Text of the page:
• Money given to people who are likely to spend it will circulate in the economy better and the benefits will be more substantial
    • Money given to people who are less likely to "consume" with it, causes asset inflation (giving to rich) and benefits are less substantial
    • You want the people who need $$ most to be getting food/shelter if possible for stable economic conditions that we can become moguls in. ;) We all saw what happened after hurricane Katrina in the US, lol.
    When massive tax breaks, benefits, brown paper bag deals, regulatory preference, etc is given to people that government decision makers are chummy with, this provides a significant net disbenefit to the taxpayer. You just don't directly "see it" like you see Bruce the dole bludger from across the road's $750 new coffee machine.

    Its linked to the "privatise profits", and "socialise costs".
     
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  9. paulF

    paulF Well-Known Member

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    I would assume that most of these recipients have been paying taxes all their lives and do deserve a bailout , unlike most corporates who make billions of profits, dodge taxes, buy back shares and gauge customers.
     
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  10. willair

    willair Well-Known Member Premium Member

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  11. shorty

    shorty Well-Known Member

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    How about we do, because they will put it straight back into the economy where it's needed.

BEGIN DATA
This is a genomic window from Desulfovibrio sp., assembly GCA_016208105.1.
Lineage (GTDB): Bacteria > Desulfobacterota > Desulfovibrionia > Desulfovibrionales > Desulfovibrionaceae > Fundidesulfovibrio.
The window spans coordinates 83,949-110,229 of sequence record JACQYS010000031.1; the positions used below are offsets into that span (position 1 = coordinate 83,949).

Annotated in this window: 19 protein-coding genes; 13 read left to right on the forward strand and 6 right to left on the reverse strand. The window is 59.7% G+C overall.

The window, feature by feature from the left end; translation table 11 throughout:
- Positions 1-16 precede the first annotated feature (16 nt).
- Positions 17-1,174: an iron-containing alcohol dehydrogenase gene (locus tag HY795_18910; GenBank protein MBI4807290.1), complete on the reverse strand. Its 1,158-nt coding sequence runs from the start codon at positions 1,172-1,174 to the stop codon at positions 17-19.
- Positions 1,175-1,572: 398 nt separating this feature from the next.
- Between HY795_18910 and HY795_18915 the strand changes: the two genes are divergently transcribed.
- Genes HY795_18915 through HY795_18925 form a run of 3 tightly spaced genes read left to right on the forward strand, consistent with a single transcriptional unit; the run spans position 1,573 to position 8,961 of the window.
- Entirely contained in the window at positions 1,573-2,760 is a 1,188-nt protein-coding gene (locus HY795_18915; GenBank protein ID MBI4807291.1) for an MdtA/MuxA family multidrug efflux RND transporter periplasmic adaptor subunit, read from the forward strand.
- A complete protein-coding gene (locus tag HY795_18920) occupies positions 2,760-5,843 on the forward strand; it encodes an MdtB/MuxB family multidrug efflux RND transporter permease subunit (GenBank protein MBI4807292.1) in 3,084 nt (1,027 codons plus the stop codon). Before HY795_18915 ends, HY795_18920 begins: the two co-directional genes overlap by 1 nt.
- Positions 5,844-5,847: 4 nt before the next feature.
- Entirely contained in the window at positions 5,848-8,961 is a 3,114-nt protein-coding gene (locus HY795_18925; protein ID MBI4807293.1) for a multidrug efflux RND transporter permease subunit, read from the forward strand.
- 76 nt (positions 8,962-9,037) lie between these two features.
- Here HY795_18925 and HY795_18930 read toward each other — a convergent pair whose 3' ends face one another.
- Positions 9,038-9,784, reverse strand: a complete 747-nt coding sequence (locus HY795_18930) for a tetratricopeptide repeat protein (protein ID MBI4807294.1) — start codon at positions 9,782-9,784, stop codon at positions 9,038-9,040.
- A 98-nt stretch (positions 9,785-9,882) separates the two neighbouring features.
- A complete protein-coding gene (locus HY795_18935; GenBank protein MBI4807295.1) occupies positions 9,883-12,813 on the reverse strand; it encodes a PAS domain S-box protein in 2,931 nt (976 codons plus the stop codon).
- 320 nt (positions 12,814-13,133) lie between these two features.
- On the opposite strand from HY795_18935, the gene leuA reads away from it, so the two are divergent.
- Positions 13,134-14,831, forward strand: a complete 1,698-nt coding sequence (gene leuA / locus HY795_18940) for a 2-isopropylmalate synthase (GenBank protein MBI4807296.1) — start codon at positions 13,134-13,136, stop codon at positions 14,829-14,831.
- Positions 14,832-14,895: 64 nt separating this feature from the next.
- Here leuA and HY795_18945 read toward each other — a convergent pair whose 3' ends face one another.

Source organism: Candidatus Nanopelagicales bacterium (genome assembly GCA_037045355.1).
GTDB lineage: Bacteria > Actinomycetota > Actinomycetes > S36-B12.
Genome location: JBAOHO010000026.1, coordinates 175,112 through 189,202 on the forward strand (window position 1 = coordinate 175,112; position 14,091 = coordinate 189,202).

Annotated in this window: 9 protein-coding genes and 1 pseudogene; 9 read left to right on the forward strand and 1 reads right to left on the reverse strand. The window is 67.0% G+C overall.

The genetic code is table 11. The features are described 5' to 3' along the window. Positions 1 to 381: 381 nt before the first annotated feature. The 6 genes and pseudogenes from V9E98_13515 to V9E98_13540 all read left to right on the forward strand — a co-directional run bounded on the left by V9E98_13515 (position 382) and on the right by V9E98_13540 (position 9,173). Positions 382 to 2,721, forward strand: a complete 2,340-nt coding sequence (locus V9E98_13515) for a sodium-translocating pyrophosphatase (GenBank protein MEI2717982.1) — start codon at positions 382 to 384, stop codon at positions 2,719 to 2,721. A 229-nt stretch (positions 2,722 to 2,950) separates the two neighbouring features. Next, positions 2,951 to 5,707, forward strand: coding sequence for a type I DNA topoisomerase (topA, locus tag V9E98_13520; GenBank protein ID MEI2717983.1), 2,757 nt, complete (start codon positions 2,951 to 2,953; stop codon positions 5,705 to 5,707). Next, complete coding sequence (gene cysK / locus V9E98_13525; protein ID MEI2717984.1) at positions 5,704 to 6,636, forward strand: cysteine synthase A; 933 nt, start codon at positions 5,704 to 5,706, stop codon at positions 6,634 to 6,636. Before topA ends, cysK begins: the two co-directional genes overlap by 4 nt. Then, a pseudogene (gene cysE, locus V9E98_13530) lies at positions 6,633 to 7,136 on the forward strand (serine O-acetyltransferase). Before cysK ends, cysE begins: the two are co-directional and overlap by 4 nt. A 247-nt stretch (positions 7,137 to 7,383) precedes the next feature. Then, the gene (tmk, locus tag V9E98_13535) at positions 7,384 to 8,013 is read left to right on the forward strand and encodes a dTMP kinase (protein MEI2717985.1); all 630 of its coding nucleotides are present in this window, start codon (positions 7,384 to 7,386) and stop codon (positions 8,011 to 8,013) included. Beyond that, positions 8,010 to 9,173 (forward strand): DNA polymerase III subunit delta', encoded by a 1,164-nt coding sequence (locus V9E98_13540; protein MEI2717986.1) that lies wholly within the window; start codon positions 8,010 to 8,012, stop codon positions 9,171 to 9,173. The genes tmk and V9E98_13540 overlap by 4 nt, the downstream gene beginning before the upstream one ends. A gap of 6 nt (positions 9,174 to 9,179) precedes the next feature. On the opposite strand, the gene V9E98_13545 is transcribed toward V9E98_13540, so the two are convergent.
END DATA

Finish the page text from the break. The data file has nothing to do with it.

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  12. 2FAST4U

    2FAST4U Well-Known Member

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    “After Qantas announced a $2.8 billion loss in 2014, staff were all called on to freeze their wage levels for 18 months, a call that my union was first to heed in order to help the struggling airline. Assuming the alternative possibility of CPI-based wage increases, employees now forgo $60 million each year as a result of the ongoing wage freeze. At the same time executive and senior management remuneration packages have increased by – you guessed it – $60 million each year. Not one cent forgone by employees to help the airline has gone into reinvestment or new aircraft”.

    https://www.smh.com.au/business/com...-his-record-suggests-not-20191016-p5319d.html
     
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  13. wylie

    wylie Moderator Staff Member

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    That is so wrong. Why do they get away with it? Who can stop this?
     
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  14. Someguy

    Someguy Well-Known Member

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    If they managed to cut wages or slow wage growth they are entitled to that money right?

    Not sure it’s great for the economy and society in general that we are creating a greater divide between working class and senior management but it is definitely not discouraged by our government so we have to accept it.
     
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  15. frankjeager

    frankjeager Well-Known Member

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    its insane that it doesnt really get noticed right.

    i have no problem with gov bailing out qantas, but it should be in the form of nationalising a portion of the company.
     
  16. Chabs

    Chabs Well-Known Member

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    this, bailouts shouldn’t be free. The taxpayer should own a portion of the company and receive preferred dividends.
     
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  17. KJA182

    KJA182 Well-Known Member

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    Yes Joyce, amongst other CEOS have saved nothing for a rainy day. a problem created by corporate incentives and the RBAs low interest rates

    The bailouts that are going to take place are disgusting. Welfare for the each end of the income spectrum, whilst the middle class get the bill.